CGIAR, a “formidable partner” for African agricultural research

What is CGIAR's place in African agricultural research for development?

What is CGIAR’s place in African agricultural research for development?

If the size of the booth is any indication of the size of the commitment, then the CGIAR Consortium is serious about its involvement in African agricultural development.

The Consortium is certainly one of the most active participants in the 6th Africa Agriculture Science Week in Accra, Ghana, hosted by the Forum for Agricultural Research in Africa (FARA). With the participation of dozens of international staff, 7 of the 15 CGIAR research centers and several of its dedicated research programs, the Consortium has programmed 15 side events in a space of 2 days during the conference.

However, a shred of doubt remains: Does CGIAR have a place here, at a uniquely African conference whose theme is “Africa Feeding Africa?”

The answer, says Professor Monty P. Jones, outgoing executive director of FARA, is an unequivocal “Yes.”

CGIAR’s place at the conference–and in African agricultural research for development–says Prof. Jones, begins with himself. “I am a product of CGIAR,” he declares with a grin. “It was during my 13 years with CGIAR that I did my work on NERICA rice,” he explains, referring to the high-yield, high-protein variety of rice whose development won him the prestigious World Food Prize in 2004.

“CGIAR has incredible expertise. Their laboratories are the best equipped in Africa,” he goes on. “They have a lot to offer to Africa.”

In recognition of emerging challenges and opportunities in the realm of agricultural research for development—increasing demand for food, growing impacts from climate change, worsening natural resource degradation— CGIAR recently restructured its strategic outlook. A focus on measurable impact and cross-cutting research and a renewed dedication to gender, capacity building and partnership is a development that “everyone is happy with,” says Prof. Jones.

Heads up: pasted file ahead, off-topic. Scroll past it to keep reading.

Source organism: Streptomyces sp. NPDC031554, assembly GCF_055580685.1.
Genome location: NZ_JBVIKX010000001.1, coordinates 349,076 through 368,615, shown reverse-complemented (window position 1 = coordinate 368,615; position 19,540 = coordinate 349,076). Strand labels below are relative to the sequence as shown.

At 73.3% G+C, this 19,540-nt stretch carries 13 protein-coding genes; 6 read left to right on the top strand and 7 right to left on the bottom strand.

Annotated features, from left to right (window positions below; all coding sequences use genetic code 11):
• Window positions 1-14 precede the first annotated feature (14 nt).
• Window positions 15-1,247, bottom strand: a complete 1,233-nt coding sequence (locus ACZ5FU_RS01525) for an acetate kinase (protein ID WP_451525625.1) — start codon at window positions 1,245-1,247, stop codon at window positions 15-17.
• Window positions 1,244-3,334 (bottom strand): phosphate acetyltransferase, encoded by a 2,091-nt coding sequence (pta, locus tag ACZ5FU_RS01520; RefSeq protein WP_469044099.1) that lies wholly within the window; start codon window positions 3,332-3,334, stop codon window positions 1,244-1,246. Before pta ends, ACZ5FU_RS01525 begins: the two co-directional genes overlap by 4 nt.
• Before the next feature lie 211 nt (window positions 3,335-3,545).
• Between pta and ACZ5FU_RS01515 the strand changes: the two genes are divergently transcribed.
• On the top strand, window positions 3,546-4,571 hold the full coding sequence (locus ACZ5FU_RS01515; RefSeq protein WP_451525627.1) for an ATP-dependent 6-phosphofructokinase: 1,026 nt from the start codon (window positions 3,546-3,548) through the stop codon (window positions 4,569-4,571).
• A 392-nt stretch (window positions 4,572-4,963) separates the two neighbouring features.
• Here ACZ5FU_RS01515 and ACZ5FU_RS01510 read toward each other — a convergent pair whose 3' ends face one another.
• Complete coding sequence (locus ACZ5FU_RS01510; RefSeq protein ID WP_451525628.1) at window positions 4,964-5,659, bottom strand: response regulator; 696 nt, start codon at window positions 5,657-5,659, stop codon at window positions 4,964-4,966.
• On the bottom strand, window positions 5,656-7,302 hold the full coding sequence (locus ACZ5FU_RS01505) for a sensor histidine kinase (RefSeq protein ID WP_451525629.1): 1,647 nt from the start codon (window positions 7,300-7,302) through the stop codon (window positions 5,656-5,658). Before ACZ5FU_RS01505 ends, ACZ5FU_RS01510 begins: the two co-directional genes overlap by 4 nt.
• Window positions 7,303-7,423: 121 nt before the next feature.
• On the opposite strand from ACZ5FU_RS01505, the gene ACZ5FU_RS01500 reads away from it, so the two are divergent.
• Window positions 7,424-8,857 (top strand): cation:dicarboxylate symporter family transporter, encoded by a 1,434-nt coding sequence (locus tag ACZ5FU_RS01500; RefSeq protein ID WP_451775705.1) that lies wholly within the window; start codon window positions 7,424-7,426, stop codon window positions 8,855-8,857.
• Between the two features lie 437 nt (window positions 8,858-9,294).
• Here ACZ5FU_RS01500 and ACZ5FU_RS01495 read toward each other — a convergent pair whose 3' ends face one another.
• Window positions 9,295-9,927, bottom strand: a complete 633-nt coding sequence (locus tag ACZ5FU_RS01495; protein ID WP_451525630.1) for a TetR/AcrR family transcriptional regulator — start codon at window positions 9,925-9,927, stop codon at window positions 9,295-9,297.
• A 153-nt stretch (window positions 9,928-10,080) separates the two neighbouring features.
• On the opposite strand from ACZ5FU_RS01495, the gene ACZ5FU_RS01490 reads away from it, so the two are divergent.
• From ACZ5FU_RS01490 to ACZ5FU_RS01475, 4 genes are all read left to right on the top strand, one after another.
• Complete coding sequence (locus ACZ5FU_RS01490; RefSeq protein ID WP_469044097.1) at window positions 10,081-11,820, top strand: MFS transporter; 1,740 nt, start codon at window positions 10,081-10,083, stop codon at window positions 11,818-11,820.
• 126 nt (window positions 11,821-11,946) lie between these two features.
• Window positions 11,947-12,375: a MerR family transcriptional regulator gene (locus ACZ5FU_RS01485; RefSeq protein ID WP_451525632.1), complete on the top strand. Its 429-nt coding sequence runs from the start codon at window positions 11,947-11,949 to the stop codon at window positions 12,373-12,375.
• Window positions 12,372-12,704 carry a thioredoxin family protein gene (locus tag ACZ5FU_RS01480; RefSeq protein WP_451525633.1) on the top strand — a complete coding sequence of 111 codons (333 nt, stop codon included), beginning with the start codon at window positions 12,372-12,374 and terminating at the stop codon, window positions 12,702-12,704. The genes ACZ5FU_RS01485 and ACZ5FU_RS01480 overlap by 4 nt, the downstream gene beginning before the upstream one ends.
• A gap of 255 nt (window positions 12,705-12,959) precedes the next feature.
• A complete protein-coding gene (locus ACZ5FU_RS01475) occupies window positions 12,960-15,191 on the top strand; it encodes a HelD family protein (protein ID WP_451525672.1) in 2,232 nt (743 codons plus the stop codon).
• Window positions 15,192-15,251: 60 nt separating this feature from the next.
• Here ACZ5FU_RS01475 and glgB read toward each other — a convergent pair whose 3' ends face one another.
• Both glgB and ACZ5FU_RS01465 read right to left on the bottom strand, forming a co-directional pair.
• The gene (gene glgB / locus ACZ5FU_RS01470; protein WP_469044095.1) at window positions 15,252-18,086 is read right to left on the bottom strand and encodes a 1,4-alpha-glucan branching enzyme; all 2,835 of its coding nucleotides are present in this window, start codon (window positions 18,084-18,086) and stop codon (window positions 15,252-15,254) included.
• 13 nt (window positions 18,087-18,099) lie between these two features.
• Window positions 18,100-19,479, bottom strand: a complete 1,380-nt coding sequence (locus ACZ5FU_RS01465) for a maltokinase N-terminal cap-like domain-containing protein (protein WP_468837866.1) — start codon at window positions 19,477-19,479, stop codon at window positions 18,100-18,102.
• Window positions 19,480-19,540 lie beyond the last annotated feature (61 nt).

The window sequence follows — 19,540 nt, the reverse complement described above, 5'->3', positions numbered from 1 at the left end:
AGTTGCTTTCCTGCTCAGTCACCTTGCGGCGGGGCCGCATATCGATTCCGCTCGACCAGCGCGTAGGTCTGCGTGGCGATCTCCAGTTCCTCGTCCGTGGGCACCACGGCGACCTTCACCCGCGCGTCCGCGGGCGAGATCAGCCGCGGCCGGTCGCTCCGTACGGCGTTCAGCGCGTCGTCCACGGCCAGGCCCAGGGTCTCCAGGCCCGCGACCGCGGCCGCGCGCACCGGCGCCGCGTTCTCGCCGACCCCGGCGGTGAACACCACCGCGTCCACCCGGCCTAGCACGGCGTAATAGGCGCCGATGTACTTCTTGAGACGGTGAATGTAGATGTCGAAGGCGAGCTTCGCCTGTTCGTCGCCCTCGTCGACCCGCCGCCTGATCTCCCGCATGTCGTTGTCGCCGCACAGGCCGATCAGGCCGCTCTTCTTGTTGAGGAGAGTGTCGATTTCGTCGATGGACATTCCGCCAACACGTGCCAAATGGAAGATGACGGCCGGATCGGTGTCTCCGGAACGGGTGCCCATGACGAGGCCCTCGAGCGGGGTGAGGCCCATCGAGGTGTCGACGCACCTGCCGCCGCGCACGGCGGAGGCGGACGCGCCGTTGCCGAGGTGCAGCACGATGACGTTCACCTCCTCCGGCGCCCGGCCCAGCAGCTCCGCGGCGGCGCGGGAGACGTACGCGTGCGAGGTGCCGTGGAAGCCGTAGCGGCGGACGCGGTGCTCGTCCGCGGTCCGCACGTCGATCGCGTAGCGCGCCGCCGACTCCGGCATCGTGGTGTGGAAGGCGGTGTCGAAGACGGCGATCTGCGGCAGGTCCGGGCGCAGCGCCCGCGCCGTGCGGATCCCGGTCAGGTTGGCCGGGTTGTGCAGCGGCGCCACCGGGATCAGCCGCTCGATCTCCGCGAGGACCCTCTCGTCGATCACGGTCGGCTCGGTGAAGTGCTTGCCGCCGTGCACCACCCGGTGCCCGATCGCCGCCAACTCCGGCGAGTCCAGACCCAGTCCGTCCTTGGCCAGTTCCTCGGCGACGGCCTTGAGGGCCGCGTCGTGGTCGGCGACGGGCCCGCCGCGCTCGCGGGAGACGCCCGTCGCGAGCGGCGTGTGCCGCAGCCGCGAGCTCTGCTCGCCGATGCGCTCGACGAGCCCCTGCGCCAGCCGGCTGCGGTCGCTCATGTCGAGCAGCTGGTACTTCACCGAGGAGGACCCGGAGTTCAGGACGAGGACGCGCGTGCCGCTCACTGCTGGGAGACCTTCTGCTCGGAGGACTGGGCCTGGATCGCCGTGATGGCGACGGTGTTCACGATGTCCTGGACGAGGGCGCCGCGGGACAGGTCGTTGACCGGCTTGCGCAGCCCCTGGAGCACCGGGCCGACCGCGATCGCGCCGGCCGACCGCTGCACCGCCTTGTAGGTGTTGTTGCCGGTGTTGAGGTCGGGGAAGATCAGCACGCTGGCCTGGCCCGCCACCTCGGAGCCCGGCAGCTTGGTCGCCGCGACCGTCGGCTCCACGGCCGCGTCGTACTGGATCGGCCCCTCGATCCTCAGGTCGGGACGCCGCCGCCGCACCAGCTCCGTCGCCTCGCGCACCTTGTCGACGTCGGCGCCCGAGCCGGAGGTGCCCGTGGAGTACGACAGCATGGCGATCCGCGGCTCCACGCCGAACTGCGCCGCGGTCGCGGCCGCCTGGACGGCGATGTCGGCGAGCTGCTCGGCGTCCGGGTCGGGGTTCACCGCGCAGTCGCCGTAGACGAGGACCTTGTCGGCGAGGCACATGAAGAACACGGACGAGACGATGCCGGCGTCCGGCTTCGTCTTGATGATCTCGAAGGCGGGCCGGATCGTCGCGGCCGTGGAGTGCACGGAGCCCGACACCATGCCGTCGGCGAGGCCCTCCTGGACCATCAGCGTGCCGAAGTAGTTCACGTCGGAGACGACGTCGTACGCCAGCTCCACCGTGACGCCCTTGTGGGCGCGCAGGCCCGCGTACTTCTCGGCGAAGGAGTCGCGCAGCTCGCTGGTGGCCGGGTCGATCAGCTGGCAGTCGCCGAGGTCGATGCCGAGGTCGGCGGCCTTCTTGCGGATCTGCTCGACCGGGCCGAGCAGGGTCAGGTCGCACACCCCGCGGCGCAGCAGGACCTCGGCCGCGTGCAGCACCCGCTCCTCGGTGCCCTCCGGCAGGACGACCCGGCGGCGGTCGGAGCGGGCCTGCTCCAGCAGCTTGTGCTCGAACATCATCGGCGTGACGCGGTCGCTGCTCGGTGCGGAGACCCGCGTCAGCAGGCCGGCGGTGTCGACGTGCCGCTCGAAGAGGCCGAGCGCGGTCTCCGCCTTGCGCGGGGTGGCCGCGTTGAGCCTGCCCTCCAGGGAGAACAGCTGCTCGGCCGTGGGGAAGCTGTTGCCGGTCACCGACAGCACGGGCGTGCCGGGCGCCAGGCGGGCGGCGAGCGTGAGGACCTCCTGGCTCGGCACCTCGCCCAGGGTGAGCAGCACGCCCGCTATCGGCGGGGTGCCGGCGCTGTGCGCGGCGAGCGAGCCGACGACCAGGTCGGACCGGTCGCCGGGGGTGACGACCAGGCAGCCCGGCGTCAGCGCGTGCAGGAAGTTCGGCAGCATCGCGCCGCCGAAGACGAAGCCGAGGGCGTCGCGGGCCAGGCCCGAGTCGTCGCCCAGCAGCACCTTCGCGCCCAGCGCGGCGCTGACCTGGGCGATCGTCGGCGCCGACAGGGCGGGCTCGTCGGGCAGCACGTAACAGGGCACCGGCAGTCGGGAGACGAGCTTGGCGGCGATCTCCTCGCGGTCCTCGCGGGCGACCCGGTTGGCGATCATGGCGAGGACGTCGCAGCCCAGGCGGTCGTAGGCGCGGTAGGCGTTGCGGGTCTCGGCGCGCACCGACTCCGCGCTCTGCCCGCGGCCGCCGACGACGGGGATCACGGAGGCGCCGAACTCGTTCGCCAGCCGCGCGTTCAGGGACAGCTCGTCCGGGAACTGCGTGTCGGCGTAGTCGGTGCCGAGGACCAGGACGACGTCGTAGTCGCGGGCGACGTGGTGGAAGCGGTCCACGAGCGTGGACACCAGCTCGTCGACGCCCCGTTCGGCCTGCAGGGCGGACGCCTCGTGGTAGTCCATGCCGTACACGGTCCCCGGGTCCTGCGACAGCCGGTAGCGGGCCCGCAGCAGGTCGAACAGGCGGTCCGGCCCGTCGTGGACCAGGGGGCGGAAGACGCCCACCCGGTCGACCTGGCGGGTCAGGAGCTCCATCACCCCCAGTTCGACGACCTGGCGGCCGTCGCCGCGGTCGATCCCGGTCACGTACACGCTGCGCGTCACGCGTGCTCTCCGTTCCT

“I am so very happy with the participation of CGIAR in this meeting,” affirms Prof. Jones. “Africa needs CGIAR and will always need CGIAR, and I believe CGIAR wants to collaborate with Africa.”

The Consortium, after all, is not an isolated entity. On the contrary, its greatest emphasis is on partnership, uniting organizations from all over the world involved in research to reduce poverty, increase food security, improve nutrition, and sustainably manage resources.

This emphasis is the key to understanding CGIAR’s role at the AASW conference, and in African agricultural research as a whole. “We are working together on the process of aligning CGIAR with the Comprehensive Africa Agriculture Development Programme (CCADP) agenda, and aligning the CGIAR research programs with African country investment programs.” An enormous accomplishment, according to Prof. Jones.

Achieving this alignment will be a milestone achievement that means worlds of good for Africa’s science agenda. “If done right, the agenda will ensure the participation of all the key partners,” remarks Prof. Jones, “and CGIAR is a formidable partner for agricultural research for development.”

At the end of the day, it will indeed be Africa—not CGIAR—that feeds Africa. That said, such a partnership will doubtless be pivotal in helping Africa to reach that goal.

Blogpost by Caity Peterson, a social media reporter for AASW6.

Photo: N. Palmer (CIAT)

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